A step in the right direction, considering that flame retardants don’t actually do that much
A few years ago I was invited to visit the site of a new school being built out of Cross-Laminated Timber on a media tour day, when usually they pick up the garbage and tidy up the joint. It was perhaps the messiest firetrap of a site I had ever been on and I thought at the time, “now I know why they put flame retardants in foam insulation.”
It turns out I wasn’t far off the mark; Paula Melton writes in BuildingGreen that as of January, 2020, California will allow flame-retardant-free insulation below grade. It’s the one place I never really worried about flame retardants; they aren’t likely to get into the home, and as builder Michael Anschel once noted, “the poor worms, what will endocrine disruptors do to them?”
But according to Paula Melton who spoke with Robert Agnew, who wrote the California study on its safety, there was still a concern.
The biggest concern from the work group, though—and from Agnew as well—was what might happen on the jobsite with untreated foam.
But as the chief of code development noted, “It’s not the worst thing that would be commonly found on a construction site.” Indeed, at that site where I saw the foam, they were storing jerry cans of gasoline right under the building too.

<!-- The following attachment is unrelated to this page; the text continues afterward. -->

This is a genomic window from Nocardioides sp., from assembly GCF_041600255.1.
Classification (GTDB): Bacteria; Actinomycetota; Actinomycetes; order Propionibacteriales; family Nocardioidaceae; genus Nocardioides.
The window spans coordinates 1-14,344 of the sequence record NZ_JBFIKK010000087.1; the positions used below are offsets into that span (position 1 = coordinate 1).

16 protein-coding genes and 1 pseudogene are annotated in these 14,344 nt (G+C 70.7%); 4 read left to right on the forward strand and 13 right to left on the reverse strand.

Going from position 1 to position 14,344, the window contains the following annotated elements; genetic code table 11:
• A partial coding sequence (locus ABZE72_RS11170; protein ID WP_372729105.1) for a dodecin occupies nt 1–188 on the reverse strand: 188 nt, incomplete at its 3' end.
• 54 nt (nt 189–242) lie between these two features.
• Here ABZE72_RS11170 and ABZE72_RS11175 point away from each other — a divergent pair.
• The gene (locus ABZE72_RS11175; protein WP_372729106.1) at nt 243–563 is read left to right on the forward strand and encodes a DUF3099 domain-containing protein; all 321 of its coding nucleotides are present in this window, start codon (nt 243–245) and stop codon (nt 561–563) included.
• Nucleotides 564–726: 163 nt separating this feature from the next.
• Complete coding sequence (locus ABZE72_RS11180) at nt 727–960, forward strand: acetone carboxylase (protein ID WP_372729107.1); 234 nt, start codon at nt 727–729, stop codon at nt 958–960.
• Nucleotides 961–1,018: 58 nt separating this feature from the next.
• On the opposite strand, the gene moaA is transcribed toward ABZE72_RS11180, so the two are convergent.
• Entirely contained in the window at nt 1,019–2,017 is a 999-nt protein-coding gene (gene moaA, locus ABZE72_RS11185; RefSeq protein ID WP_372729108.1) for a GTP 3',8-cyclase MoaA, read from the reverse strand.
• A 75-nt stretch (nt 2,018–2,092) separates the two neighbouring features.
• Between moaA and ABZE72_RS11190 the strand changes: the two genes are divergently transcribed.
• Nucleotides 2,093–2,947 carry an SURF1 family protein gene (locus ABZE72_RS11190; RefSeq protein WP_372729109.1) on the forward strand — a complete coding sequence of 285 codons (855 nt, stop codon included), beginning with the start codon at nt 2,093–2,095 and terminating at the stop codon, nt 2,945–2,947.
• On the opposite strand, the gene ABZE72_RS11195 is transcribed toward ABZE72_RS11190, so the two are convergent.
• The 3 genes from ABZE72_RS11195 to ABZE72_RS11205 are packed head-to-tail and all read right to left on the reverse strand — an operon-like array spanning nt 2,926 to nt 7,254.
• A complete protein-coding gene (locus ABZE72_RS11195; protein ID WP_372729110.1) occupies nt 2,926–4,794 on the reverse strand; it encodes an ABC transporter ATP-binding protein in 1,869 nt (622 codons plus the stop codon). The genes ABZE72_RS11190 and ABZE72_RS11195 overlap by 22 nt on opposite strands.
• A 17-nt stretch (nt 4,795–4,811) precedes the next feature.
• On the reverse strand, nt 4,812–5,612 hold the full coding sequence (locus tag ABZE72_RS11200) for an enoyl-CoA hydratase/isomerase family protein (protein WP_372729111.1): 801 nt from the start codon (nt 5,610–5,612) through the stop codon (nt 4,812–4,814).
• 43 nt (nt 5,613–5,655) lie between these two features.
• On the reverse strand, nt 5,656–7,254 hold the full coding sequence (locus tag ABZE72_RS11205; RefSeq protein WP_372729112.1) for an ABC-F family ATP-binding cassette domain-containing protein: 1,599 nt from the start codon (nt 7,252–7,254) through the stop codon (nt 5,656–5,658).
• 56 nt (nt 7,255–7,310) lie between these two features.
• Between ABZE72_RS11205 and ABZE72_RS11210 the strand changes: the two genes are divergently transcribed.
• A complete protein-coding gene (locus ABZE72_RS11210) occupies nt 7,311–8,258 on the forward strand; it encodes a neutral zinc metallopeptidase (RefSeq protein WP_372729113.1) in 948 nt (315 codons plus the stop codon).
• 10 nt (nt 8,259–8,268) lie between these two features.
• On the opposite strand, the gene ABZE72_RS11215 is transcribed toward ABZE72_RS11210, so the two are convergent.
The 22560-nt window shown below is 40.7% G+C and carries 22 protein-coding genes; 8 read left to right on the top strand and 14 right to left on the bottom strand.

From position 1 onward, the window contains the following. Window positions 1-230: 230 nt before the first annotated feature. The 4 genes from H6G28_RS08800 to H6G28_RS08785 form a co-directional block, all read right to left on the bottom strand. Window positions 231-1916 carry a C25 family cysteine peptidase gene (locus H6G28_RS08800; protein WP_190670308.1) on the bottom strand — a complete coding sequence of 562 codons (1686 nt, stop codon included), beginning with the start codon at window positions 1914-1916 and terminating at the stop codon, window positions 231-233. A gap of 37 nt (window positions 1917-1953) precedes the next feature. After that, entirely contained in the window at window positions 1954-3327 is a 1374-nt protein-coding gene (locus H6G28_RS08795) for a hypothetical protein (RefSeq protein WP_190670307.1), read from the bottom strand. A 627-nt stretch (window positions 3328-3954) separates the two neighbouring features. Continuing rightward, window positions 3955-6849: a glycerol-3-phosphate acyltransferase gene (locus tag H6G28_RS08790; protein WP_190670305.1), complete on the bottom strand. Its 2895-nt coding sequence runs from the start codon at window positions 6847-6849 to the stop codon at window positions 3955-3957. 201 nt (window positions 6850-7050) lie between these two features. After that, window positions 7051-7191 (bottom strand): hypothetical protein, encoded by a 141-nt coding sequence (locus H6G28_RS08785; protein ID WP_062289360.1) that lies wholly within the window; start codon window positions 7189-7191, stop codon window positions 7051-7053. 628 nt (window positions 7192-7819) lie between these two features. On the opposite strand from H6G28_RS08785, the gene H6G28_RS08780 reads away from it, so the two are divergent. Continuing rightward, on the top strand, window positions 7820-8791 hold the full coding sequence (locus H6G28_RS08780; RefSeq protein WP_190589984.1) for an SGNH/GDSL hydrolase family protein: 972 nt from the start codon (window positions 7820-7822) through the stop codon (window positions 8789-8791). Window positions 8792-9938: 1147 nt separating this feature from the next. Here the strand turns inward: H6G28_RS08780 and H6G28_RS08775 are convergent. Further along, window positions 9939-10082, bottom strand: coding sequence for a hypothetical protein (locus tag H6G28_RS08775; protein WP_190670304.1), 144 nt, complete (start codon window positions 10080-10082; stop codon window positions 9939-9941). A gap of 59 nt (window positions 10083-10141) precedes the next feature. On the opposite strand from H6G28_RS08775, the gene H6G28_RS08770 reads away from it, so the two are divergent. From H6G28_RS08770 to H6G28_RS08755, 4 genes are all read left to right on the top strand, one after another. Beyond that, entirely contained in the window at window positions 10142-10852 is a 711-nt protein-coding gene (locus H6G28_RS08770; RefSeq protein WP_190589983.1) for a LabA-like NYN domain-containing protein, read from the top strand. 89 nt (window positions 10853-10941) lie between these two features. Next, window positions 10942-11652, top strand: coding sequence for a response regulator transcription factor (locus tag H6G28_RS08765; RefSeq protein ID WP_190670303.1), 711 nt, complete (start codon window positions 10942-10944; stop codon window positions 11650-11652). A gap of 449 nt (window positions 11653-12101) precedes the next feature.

In the end, another expert tells Melton that all unprotected foam is dangerous, whether it has flame retardants or not.
One thing that we should be very clear about is that foam insulation is flammable, whether is has flame retardants in it or not,” he [Joe Charbonnet] told BuildingGreen. Flame retardants, he said, give “a false sense of security. All foam needs to be treated as a flammable material.” He said when any foam is installed under concrete or behind gypsum wallboard, that configuration “is much more effective at protecting lives from fire death than any chemical.”
Many insulations no longer have the really bad HBCD flame retardants that we have been complaining about forever; last year Dow and other manufacturers switched to polymeric flame retardants that are a “butadiene styrene brominated copolymer” that supposedly doesn’t bio-accumulate. But according to Brent Ehrlich at Building Green, that still doesn’t give it a totally clean bill of health.
This polymeric flame retardant is not benign, however. It is still a brominated compound that is persistent in the environment. Its long-term life-cycle impacts are unknown, and that has chemist Arlene Blum at the Green Science Policy Institute, and others, raising red flags.
So the option of using foam without a flame retardant at all underground is a welcome option. Think of the worms.
A step in the right direction, considering that flame retardants don’t actually do that much.